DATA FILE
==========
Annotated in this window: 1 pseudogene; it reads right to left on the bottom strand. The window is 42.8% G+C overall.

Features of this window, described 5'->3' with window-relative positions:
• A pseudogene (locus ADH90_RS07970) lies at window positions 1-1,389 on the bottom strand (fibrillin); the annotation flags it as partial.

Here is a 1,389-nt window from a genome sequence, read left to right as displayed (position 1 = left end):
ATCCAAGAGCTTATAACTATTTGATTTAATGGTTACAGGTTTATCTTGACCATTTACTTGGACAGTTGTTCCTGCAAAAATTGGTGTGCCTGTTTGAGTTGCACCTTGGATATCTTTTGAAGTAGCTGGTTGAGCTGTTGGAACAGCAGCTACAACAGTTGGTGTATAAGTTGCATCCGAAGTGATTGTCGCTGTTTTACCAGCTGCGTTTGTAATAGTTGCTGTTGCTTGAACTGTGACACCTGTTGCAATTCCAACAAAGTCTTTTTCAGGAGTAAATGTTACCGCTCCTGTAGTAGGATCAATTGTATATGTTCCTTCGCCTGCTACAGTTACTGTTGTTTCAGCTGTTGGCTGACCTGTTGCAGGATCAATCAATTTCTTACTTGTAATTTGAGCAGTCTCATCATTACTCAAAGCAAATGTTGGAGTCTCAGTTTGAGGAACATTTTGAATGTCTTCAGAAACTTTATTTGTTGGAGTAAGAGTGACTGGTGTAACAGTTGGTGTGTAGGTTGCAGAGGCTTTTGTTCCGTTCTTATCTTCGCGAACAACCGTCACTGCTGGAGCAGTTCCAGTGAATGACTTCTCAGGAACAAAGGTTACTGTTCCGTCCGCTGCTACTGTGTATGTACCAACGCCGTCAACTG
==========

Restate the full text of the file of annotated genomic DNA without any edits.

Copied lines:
Annotated in this window: 1 pseudogene; it reads right to left on the bottom strand. The window is 42.8% G+C overall.

Features of this window, described 5'->3' with window-relative positions:
• A pseudogene (locus ADH90_RS07970) lies at window positions 1-1,389 on the bottom strand (fibrillin); the annotation flags it as partial.

Here is a 1,389-nt window from a genome sequence, read left to right as displayed (position 1 = left end):
ATCCAAGAGCTTATAACTATTTGATTTAATGGTTACAGGTTTATCTTGACCATTTACTTGGACAGTTGTTCCTGCAAAAATTGGTGTGCCTGTTTGAGTTGCACCTTGGATATCTTTTGAAGTAGCTGGTTGAGCTGTTGGAACAGCAGCTACAACAGTTGGTGTATAAGTTGCATCCGAAGTGATTGTCGCTGTTTTACCAGCTGCGTTTGTAATAGTTGCTGTTGCTTGAACTGTGACACCTGTTGCAATTCCAACAAAGTCTTTTTCAGGAGTAAATGTTACCGCTCCTGTAGTAGGATCAATTGTATATGTTCCTTCGCCTGCTACAGTTACTGTTGTTTCAGCTGTTGGCTGACCTGTTGCAGGATCAATCAATTTCTTACTTGTAATTTGAGCAGTCTCATCATTACTCAAAGCAAATGTTGGAGTCTCAGTTTGAGGAACATTTTGAATGTCTTCAGAAACTTTATTTGTTGGAGTAAGAGTGACTGGTGTAACAGTTGGTGTGTAGGTTGCAGAGGCTTTTGTTCCGTTCTTATCTTCGCGAACAACCGTCACTGCTGGAGCAGTTCCAGTGAATGACTTCTCAGGAACAAAGGTTACTGTTCCGTCCGCTGCTACTGTGTATGTACCAACGCCGTCAACTG